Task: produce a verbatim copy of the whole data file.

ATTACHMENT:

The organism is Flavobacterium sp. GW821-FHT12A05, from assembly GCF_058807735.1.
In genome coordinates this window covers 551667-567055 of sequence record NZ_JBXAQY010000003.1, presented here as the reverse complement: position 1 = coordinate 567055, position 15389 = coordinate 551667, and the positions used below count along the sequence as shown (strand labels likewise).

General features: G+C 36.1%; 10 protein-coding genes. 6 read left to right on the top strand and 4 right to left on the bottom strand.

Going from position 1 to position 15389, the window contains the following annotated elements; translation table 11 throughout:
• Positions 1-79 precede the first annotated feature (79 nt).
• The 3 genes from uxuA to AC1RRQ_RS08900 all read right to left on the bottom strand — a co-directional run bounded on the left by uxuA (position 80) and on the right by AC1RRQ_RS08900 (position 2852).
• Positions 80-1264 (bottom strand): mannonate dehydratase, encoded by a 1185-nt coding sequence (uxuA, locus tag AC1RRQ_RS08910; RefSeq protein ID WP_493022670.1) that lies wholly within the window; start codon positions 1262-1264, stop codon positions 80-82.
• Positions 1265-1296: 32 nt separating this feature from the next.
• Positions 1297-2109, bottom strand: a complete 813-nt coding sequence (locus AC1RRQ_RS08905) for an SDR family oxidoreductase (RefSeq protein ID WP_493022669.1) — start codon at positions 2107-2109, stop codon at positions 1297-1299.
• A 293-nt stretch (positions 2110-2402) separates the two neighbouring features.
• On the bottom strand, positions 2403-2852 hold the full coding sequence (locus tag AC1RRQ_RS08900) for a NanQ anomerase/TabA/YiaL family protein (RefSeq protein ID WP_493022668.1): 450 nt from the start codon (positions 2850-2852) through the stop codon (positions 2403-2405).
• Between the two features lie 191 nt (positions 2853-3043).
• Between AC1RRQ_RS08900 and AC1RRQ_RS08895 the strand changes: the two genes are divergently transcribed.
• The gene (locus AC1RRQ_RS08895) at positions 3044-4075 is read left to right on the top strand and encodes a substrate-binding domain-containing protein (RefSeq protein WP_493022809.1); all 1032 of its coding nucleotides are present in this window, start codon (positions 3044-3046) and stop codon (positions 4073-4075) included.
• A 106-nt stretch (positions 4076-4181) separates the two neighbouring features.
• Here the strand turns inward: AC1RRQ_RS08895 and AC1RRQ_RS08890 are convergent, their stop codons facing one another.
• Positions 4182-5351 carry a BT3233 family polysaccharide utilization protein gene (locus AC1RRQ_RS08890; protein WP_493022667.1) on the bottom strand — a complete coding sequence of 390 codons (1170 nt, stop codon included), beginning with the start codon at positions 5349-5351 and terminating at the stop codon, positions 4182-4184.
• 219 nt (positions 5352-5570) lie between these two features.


The organism is Flavobacterium sp. GW821-FHT12A05, from assembly GCF_058807735.1.
In genome coordinates this window covers 551667-567055 of sequence record NZ_JBXAQY010000003.1, presented here as the reverse complement: position 1 = coordinate 567055, position 15389 = coordinate 551667, and the positions used below count along the sequence as shown (strand labels likewise).

General features: G+C 36.1%; 10 protein-coding genes. 6 read left to right on the top strand and 4 right to left on the bottom strand.

Going from position 1 to position 15389, the window contains the following annotated elements; translation table 11 throughout:
• Positions 1-79 precede the first annotated feature (79 nt).
• The 3 genes from uxuA to AC1RRQ_RS08900 all read right to left on the bottom strand — a co-directional run bounded on the left by uxuA (position 80) and on the right by AC1RRQ_RS08900 (position 2852).
• Positions 80-1264 (bottom strand): mannonate dehydratase, encoded by a 1185-nt coding sequence (uxuA, locus tag AC1RRQ_RS08910; RefSeq protein ID WP_493022670.1) that lies wholly within the window; start codon positions 1262-1264, stop codon positions 80-82.
• Positions 1265-1296: 32 nt separating this feature from the next.
• Positions 1297-2109, bottom strand: a complete 813-nt coding sequence (locus AC1RRQ_RS08905) for an SDR family oxidoreductase (RefSeq protein ID WP_493022669.1) — start codon at positions 2107-2109, stop codon at positions 1297-1299.
• A 293-nt stretch (positions 2110-2402) separates the two neighbouring features.
• On the bottom strand, positions 2403-2852 hold the full coding sequence (locus tag AC1RRQ_RS08900) for a NanQ anomerase/TabA/YiaL family protein (RefSeq protein ID WP_493022668.1): 450 nt from the start codon (positions 2850-2852) through the stop codon (positions 2403-2405).
• Between the two features lie 191 nt (positions 2853-3043).
• Between AC1RRQ_RS08900 and AC1RRQ_RS08895 the strand changes: the two genes are divergently transcribed.
• The gene (locus AC1RRQ_RS08895) at positions 3044-4075 is read left to right on the top strand and encodes a substrate-binding domain-containing protein (RefSeq protein WP_493022809.1); all 1032 of its coding nucleotides are present in this window, start codon (positions 3044-3046) and stop codon (positions 4073-4075) included.
• A 106-nt stretch (positions 4076-4181) separates the two neighbouring features.
• Here the strand turns inward: AC1RRQ_RS08895 and AC1RRQ_RS08890 are convergent, their stop codons facing one another.
• Positions 4182-5351 carry a BT3233 family polysaccharide utilization protein gene (locus AC1RRQ_RS08890; protein WP_493022667.1) on the bottom strand — a complete coding sequence of 390 codons (1170 nt, stop codon included), beginning with the start codon at positions 5349-5351 and terminating at the stop codon, positions 4182-4184.
• 219 nt (positions 5352-5570) lie between these two features.